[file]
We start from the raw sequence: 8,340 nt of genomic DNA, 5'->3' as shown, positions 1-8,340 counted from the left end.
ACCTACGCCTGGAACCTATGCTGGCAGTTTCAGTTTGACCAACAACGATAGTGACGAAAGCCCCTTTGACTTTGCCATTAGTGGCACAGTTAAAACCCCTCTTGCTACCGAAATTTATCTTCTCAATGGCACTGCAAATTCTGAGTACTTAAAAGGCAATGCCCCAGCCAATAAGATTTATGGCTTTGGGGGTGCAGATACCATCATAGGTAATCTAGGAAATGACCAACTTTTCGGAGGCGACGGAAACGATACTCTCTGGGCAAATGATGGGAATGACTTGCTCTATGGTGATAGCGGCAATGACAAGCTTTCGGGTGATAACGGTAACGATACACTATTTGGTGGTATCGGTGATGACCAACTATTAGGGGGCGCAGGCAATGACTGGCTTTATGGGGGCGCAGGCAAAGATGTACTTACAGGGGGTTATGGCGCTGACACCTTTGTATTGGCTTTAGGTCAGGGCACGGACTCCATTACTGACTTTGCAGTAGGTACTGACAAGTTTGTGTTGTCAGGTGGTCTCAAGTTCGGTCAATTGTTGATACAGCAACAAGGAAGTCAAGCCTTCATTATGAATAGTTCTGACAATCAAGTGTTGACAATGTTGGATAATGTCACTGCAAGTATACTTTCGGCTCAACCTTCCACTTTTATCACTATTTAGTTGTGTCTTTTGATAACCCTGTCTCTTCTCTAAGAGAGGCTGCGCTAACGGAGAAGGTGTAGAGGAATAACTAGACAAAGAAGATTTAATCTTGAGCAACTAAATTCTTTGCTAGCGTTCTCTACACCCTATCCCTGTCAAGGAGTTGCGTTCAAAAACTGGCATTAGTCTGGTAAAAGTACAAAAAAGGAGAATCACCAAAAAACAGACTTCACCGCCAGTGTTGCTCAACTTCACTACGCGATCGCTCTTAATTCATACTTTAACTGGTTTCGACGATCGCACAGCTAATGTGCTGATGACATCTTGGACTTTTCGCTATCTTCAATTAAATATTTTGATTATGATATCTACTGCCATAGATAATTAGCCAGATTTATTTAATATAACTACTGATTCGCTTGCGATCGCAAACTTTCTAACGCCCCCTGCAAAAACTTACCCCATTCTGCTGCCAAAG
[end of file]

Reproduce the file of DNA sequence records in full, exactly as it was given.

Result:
We start from the raw sequence: 8,340 nt of genomic DNA, 5'->3' as shown, positions 1-8,340 counted from the left end.
ACCTACGCCTGGAACCTATGCTGGCAGTTTCAGTTTGACCAACAACGATAGTGACGAAAGCCCCTTTGACTTTGCCATTAGTGGCACAGTTAAAACCCCTCTTGCTACCGAAATTTATCTTCTCAATGGCACTGCAAATTCTGAGTACTTAAAAGGCAATGCCCCAGCCAATAAGATTTATGGCTTTGGGGGTGCAGATACCATCATAGGTAATCTAGGAAATGACCAACTTTTCGGAGGCGACGGAAACGATACTCTCTGGGCAAATGATGGGAATGACTTGCTCTATGGTGATAGCGGCAATGACAAGCTTTCGGGTGATAACGGTAACGATACACTATTTGGTGGTATCGGTGATGACCAACTATTAGGGGGCGCAGGCAATGACTGGCTTTATGGGGGCGCAGGCAAAGATGTACTTACAGGGGGTTATGGCGCTGACACCTTTGTATTGGCTTTAGGTCAGGGCACGGACTCCATTACTGACTTTGCAGTAGGTACTGACAAGTTTGTGTTGTCAGGTGGTCTCAAGTTCGGTCAATTGTTGATACAGCAACAAGGAAGTCAAGCCTTCATTATGAATAGTTCTGACAATCAAGTGTTGACAATGTTGGATAATGTCACTGCAAGTATACTTTCGGCTCAACCTTCCACTTTTATCACTATTTAGTTGTGTCTTTTGATAACCCTGTCTCTTCTCTAAGAGAGGCTGCGCTAACGGAGAAGGTGTAGAGGAATAACTAGACAAAGAAGATTTAATCTTGAGCAACTAAATTCTTTGCTAGCGTTCTCTACACCCTATCCCTGTCAAGGAGTTGCGTTCAAAAACTGGCATTAGTCTGGTAAAAGTACAAAAAAGGAGAATCACCAAAAAACAGACTTCACCGCCAGTGTTGCTCAACTTCACTACGCGATCGCTCTTAATTCATACTTTAACTGGTTTCGACGATCGCACAGCTAATGTGCTGATGACATCTTGGACTTTTCGCTATCTTCAATTAAATATTTTGATTATGATATCTACTGCCATAGATAATTAGCCAGATTTATTTAATATAACTACTGATTCGCTTGCGATCGCAAACTTTCTAACGCCCCCTGCAAAAACTTACCCCATTCTGCTGCCAAAG